Monday, June 2, 2014

A Classic Hard Boiled Novel from John D. MacDonald

Reviewed by James L. Thane
Four out of five stars

This is a stand-alone novel, first published in 1955, and written by John D. MacDonald, who is best known for his Travis McGee series. It's a classic Fawcett/Gold Medal novel in which the protagonist starts out with an apparently reasonable objective but soon finds himself in over his head and in danger of losing his life in some very unpleasant way.

In this case, the protagonist is a man named Tal Howard, who had the misfortune first of going off to war and then of being captured and sent to a prisoner of war camp. The camp, of course, was a horrible experience and while there, Tal became friends with another prisoner named Timmy Warden who came from a small town named Hillston.

Sadly, Timmy died in the camp, but before he did so, he confessed to Tal that he had stolen $60,000 (at a time when that was still a lot of money). He had embezzled the money from his brother, George. To add insult to injury, Timmy had also been sleeping with George's trampy wife, Eloise. Timmy tells Howard that he buried the money and that only a woman named Cindy would know where to find it. Timmy regrets all of this now, and hopes only to survive long enough to return to Hillston and make things right with his brother.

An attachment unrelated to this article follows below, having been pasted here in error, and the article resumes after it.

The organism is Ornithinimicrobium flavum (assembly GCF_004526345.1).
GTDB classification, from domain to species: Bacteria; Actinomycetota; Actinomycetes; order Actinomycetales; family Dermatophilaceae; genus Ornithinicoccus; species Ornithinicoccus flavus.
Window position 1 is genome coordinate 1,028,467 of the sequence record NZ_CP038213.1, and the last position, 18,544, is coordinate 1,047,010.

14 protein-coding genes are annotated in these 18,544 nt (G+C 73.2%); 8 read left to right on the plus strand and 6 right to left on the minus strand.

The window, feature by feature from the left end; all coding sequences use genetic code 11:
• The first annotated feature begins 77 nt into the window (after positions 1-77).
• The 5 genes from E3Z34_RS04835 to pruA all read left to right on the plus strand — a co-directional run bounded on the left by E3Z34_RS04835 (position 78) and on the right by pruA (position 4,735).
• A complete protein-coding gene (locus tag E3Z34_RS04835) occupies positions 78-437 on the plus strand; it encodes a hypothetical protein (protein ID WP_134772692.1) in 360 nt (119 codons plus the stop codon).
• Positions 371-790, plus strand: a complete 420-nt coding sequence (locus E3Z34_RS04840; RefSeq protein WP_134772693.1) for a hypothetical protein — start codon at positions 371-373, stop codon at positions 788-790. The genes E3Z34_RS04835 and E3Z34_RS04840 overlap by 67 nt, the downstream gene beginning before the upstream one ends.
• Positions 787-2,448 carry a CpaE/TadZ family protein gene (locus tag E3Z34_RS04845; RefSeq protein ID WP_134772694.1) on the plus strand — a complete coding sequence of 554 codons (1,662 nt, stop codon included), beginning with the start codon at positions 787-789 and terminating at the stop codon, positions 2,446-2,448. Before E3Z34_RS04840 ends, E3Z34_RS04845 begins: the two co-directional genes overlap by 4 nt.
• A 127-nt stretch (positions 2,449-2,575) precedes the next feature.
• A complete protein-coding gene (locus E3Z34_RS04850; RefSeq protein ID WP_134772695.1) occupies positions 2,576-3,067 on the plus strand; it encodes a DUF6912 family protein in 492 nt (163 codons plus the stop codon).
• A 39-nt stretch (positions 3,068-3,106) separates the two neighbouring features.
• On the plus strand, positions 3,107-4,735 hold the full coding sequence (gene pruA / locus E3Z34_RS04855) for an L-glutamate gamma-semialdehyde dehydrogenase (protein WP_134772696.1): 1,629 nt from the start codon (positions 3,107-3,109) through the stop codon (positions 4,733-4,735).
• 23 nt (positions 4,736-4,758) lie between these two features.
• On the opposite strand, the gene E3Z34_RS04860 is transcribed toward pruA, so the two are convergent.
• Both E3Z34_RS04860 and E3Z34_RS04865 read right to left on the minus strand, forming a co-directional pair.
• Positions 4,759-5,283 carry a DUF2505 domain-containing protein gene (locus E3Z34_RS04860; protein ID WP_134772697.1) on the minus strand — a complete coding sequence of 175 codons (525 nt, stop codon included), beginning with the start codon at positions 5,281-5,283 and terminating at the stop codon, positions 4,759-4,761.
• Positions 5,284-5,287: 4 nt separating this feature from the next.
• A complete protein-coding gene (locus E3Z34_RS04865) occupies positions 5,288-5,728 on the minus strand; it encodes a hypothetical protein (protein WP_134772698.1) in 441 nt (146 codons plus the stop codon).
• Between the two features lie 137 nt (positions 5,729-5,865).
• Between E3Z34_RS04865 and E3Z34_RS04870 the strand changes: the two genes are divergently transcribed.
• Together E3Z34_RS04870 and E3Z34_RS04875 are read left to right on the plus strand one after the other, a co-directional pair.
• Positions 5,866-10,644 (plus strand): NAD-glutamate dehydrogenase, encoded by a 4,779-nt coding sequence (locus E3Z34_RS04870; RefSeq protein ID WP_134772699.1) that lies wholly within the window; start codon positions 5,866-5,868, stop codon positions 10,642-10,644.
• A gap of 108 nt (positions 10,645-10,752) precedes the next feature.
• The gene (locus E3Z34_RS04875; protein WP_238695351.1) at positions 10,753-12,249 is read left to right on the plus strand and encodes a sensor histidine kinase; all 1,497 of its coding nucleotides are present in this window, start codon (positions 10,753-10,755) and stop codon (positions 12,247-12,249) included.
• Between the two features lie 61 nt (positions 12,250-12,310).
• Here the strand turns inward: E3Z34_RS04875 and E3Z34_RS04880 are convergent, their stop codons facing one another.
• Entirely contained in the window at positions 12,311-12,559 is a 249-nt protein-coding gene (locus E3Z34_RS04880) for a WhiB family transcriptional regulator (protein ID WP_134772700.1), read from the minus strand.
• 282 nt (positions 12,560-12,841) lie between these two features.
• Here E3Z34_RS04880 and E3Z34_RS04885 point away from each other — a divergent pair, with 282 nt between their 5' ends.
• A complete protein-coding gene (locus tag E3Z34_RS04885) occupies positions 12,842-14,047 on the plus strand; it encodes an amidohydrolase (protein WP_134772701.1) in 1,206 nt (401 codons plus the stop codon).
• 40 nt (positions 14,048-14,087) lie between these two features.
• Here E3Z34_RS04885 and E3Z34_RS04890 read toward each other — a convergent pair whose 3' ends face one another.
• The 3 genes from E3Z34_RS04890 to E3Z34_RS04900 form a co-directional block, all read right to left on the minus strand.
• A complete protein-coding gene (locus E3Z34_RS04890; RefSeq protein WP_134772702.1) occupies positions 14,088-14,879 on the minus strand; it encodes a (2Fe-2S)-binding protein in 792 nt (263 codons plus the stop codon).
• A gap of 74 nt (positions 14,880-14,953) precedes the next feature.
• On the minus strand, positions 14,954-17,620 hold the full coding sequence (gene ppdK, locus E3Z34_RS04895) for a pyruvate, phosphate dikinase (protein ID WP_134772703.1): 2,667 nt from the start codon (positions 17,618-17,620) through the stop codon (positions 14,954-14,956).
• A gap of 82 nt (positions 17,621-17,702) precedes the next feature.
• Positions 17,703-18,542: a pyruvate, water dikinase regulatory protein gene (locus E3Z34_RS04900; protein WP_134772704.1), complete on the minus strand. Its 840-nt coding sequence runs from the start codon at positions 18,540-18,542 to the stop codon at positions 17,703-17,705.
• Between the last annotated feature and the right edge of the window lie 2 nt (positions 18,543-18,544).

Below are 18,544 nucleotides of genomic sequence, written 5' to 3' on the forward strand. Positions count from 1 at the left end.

Timmy dies before he get a chance to make amends. Tal Howard is eventually rescued from the camp and after he recovers is at loose ends. After his experience in the war, he has no interest in resuming his old life and so decides to go to Hillston, find the mysterious Cindy, dig up the money and live happily ever after.

Naturally, this won't be easy. And once Howard reaches Hillston, he realizes just how complicated a task he has set himself. To make matters worse, there's already another ex-POW from the camp named Fitzmartin, who apparently heard part of Timmy's story and who's arrived in town ahead of Howard, also determined to find the money. Fitzmartin is a psycho S.O.B., typical of the villains that MacDonald tended to create, and obviously he's going to pose a formidable obstacle in the way of Howard's objective.

If all that weren't bad enough, little Hillston proves to be a town with a lot of dark secrets and mysteries, and the deeper Howard digs, both literally and figuratively, the more trouble he's going to be in. Along the way, naturally, he'll also encounter any number of interesting females, and the end result is an engaging tale that should appeal to any fan of classic hard-boiled crime fiction.

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